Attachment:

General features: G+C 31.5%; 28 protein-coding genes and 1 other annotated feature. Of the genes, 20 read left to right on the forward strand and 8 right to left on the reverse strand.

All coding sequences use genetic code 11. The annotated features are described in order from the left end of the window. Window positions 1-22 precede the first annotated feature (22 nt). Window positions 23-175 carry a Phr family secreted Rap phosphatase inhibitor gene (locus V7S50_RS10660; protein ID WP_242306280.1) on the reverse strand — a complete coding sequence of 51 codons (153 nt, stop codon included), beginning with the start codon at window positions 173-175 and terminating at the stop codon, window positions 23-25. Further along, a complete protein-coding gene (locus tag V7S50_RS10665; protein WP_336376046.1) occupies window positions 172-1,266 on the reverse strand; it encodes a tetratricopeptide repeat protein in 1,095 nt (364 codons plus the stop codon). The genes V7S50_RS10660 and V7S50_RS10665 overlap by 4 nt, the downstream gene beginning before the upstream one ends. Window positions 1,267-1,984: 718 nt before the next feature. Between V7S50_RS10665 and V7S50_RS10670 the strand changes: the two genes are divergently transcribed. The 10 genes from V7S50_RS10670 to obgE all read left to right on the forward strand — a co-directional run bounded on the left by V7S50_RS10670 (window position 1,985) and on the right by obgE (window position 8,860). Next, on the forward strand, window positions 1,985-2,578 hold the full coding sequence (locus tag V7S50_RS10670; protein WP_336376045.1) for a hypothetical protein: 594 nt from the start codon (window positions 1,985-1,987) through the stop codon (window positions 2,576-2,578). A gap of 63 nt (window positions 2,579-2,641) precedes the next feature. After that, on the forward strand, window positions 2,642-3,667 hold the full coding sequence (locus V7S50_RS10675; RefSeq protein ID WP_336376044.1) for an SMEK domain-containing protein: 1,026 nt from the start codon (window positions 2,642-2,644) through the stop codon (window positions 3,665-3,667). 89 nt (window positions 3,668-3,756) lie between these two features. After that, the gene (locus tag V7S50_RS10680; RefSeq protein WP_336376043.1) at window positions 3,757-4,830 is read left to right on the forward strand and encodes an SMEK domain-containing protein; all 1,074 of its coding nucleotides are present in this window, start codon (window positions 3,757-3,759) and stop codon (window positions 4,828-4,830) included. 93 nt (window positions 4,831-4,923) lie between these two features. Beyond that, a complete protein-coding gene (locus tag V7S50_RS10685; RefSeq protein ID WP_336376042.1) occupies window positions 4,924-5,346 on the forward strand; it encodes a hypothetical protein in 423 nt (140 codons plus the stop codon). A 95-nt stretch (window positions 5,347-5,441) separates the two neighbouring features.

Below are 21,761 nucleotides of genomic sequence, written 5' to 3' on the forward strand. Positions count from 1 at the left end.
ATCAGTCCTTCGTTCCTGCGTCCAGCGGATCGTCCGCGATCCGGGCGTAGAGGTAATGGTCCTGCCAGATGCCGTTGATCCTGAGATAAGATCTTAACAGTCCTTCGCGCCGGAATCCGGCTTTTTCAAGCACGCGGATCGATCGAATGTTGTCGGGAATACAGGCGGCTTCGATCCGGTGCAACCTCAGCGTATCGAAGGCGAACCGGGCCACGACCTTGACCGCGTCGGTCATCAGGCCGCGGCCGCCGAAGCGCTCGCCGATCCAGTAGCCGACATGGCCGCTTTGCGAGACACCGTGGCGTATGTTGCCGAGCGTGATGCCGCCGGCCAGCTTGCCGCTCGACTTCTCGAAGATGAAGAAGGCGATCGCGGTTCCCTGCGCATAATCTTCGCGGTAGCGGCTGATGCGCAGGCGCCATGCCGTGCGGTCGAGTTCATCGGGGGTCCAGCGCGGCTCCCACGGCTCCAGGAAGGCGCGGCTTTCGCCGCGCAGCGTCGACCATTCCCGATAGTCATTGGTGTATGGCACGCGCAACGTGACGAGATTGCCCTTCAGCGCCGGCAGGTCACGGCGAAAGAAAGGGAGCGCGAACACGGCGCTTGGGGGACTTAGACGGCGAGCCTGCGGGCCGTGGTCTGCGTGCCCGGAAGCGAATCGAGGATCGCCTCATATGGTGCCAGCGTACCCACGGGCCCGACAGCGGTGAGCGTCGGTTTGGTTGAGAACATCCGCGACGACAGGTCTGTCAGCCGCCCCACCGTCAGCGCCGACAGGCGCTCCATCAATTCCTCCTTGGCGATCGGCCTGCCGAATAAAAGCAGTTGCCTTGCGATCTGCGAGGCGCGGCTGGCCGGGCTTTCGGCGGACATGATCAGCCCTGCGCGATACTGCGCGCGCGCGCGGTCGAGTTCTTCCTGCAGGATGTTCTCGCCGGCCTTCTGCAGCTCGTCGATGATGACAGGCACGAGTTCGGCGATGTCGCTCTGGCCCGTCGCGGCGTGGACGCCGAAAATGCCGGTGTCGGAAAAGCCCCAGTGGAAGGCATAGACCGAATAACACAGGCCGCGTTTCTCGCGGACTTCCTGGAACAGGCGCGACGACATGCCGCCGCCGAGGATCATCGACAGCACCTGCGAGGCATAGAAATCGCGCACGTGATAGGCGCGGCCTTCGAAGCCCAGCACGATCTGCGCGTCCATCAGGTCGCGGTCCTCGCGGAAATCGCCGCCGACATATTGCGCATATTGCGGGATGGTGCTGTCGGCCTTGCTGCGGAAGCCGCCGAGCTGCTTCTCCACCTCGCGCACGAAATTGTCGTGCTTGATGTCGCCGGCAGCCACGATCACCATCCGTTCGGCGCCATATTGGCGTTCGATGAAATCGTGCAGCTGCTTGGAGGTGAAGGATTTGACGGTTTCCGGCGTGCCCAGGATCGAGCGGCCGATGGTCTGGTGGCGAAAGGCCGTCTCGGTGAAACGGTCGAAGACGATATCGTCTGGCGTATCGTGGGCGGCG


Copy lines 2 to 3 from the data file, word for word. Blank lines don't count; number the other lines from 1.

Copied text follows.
All coding sequences use genetic code 11. The annotated features are described in order from the left end of the window. Window positions 1-22 precede the first annotated feature (22 nt). Window positions 23-175 carry a Phr family secreted Rap phosphatase inhibitor gene (locus V7S50_RS10660; protein ID WP_242306280.1) on the reverse strand — a complete coding sequence of 51 codons (153 nt, stop codon included), beginning with the start codon at window positions 173-175 and terminating at the stop codon, window positions 23-25. Further along, a complete protein-coding gene (locus tag V7S50_RS10665; protein WP_336376046.1) occupies window positions 172-1,266 on the reverse strand; it encodes a tetratricopeptide repeat protein in 1,095 nt (364 codons plus the stop codon). The genes V7S50_RS10660 and V7S50_RS10665 overlap by 4 nt, the downstream gene beginning before the upstream one ends. Window positions 1,267-1,984: 718 nt before the next feature. Between V7S50_RS10665 and V7S50_RS10670 the strand changes: the two genes are divergently transcribed. The 10 genes from V7S50_RS10670 to obgE all read left to right on the forward strand — a co-directional run bounded on the left by V7S50_RS10670 (window position 1,985) and on the right by obgE (window position 8,860). Next, on the forward strand, window positions 1,985-2,578 hold the full coding sequence (locus tag V7S50_RS10670; protein WP_336376045.1) for a hypothetical protein: 594 nt from the start codon (window positions 1,985-1,987) through the stop codon (window positions 2,576-2,578). A gap of 63 nt (window positions 2,579-2,641) precedes the next feature. After that, on the forward strand, window positions 2,642-3,667 hold the full coding sequence (locus V7S50_RS10675; RefSeq protein ID WP_336376044.1) for an SMEK domain-containing protein: 1,026 nt from the start codon (window positions 2,642-2,644) through the stop codon (window positions 3,665-3,667). 89 nt (window positions 3,668-3,756) lie between these two features. After that, the gene (locus tag V7S50_RS10680; RefSeq protein WP_336376043.1) at window positions 3,757-4,830 is read left to right on the forward strand and encodes an SMEK domain-containing protein; all 1,074 of its coding nucleotides are present in this window, start codon (window positions 3,757-3,759) and stop codon (window positions 4,828-4,830) included. 93 nt (window positions 4,831-4,923) lie between these two features. Beyond that, a complete protein-coding gene (locus tag V7S50_RS10685; RefSeq protein ID WP_336376042.1) occupies window positions 4,924-5,346 on the forward strand; it encodes a hypothetical protein in 423 nt (140 codons plus the stop codon). A 95-nt stretch (window positions 5,347-5,441) separates the two neighbouring features.

Below are 21,761 nucleotides of genomic sequence, written 5' to 3' on the forward strand. Positions count from 1 at the left end.